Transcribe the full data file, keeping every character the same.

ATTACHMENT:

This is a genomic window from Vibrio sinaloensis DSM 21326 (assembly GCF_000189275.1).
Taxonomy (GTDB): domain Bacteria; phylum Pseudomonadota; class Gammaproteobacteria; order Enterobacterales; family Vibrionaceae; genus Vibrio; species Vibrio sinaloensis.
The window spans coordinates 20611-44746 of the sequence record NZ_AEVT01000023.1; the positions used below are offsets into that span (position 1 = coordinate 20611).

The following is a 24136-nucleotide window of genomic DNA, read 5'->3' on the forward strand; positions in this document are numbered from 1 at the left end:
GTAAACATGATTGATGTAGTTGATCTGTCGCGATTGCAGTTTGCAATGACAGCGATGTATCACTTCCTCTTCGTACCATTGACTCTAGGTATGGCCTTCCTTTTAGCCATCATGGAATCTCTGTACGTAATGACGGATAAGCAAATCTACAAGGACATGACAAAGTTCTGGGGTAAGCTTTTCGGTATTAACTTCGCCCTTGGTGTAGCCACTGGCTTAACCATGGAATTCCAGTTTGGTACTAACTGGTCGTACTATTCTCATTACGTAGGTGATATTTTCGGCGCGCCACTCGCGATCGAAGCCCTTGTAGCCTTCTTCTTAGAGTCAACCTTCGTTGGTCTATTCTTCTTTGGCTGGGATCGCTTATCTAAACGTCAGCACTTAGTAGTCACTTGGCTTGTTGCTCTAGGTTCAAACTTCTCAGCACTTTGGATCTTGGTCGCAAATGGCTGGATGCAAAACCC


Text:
This is a genomic window from Vibrio sinaloensis DSM 21326 (assembly GCF_000189275.1).
Taxonomy (GTDB): domain Bacteria; phylum Pseudomonadota; class Gammaproteobacteria; order Enterobacterales; family Vibrionaceae; genus Vibrio; species Vibrio sinaloensis.
The window spans coordinates 20611-44746 of the sequence record NZ_AEVT01000023.1; the positions used below are offsets into that span (position 1 = coordinate 20611).

The following is a 24136-nucleotide window of genomic DNA, read 5'->3' on the forward strand; positions in this document are numbered from 1 at the left end:
GTAAACATGATTGATGTAGTTGATCTGTCGCGATTGCAGTTTGCAATGACAGCGATGTATCACTTCCTCTTCGTACCATTGACTCTAGGTATGGCCTTCCTTTTAGCCATCATGGAATCTCTGTACGTAATGACGGATAAGCAAATCTACAAGGACATGACAAAGTTCTGGGGTAAGCTTTTCGGTATTAACTTCGCCCTTGGTGTAGCCACTGGCTTAACCATGGAATTCCAGTTTGGTACTAACTGGTCGTACTATTCTCATTACGTAGGTGATATTTTCGGCGCGCCACTCGCGATCGAAGCCCTTGTAGCCTTCTTCTTAGAGTCAACCTTCGTTGGTCTATTCTTCTTTGGCTGGGATCGCTTATCTAAACGTCAGCACTTAGTAGTCACTTGGCTTGTTGCTCTAGGTTCAAACTTCTCAGCACTTTGGATCTTGGTCGCAAATGGCTGGATGCAAAACCC